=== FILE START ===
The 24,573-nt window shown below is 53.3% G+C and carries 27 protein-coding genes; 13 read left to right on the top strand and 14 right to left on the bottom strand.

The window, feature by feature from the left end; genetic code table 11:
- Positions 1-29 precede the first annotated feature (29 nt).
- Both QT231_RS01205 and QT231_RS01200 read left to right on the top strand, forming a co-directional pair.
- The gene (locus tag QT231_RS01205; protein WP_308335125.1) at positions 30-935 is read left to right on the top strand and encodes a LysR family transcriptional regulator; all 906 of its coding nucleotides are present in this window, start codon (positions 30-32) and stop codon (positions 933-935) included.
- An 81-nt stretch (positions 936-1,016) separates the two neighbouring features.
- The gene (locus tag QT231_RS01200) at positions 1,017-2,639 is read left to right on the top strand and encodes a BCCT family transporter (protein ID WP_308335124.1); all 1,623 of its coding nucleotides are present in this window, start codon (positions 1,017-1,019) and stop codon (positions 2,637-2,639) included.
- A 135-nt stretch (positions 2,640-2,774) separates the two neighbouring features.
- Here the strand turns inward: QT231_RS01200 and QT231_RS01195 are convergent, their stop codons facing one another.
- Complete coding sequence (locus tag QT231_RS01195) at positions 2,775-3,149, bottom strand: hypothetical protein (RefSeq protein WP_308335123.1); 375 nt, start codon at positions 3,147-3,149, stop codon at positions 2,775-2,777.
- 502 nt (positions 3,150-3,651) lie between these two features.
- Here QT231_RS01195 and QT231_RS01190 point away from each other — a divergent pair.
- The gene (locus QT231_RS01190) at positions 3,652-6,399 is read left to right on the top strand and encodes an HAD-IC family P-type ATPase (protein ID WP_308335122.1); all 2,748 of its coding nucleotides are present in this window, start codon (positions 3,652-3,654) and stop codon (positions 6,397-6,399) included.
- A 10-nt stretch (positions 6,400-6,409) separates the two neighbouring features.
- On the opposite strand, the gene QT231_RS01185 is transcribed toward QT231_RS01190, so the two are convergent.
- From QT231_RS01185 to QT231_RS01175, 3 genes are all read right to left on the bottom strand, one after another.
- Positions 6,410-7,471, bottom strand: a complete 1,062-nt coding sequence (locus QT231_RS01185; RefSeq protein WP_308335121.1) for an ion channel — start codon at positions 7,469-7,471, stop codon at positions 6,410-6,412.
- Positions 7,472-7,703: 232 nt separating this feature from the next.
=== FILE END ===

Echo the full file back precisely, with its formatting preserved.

The 24,573-nt window shown below is 53.3% G+C and carries 27 protein-coding genes; 13 read left to right on the top strand and 14 right to left on the bottom strand.

The window, feature by feature from the left end; genetic code table 11:
- Positions 1-29 precede the first annotated feature (29 nt).
- Both QT231_RS01205 and QT231_RS01200 read left to right on the top strand, forming a co-directional pair.
- The gene (locus tag QT231_RS01205; protein WP_308335125.1) at positions 30-935 is read left to right on the top strand and encodes a LysR family transcriptional regulator; all 906 of its coding nucleotides are present in this window, start codon (positions 30-32) and stop codon (positions 933-935) included.
- An 81-nt stretch (positions 936-1,016) separates the two neighbouring features.
- The gene (locus tag QT231_RS01200) at positions 1,017-2,639 is read left to right on the top strand and encodes a BCCT family transporter (protein ID WP_308335124.1); all 1,623 of its coding nucleotides are present in this window, start codon (positions 1,017-1,019) and stop codon (positions 2,637-2,639) included.
- A 135-nt stretch (positions 2,640-2,774) separates the two neighbouring features.
- Here the strand turns inward: QT231_RS01200 and QT231_RS01195 are convergent, their stop codons facing one another.
- Complete coding sequence (locus tag QT231_RS01195) at positions 2,775-3,149, bottom strand: hypothetical protein (RefSeq protein WP_308335123.1); 375 nt, start codon at positions 3,147-3,149, stop codon at positions 2,775-2,777.
- 502 nt (positions 3,150-3,651) lie between these two features.
- Here QT231_RS01195 and QT231_RS01190 point away from each other — a divergent pair.
- The gene (locus QT231_RS01190) at positions 3,652-6,399 is read left to right on the top strand and encodes an HAD-IC family P-type ATPase (protein ID WP_308335122.1); all 2,748 of its coding nucleotides are present in this window, start codon (positions 3,652-3,654) and stop codon (positions 6,397-6,399) included.
- A 10-nt stretch (positions 6,400-6,409) separates the two neighbouring features.
- On the opposite strand, the gene QT231_RS01185 is transcribed toward QT231_RS01190, so the two are convergent.
- From QT231_RS01185 to QT231_RS01175, 3 genes are all read right to left on the bottom strand, one after another.
- Positions 6,410-7,471, bottom strand: a complete 1,062-nt coding sequence (locus QT231_RS01185; RefSeq protein WP_308335121.1) for an ion channel — start codon at positions 7,469-7,471, stop codon at positions 6,410-6,412.
- Positions 7,472-7,703: 232 nt separating this feature from the next.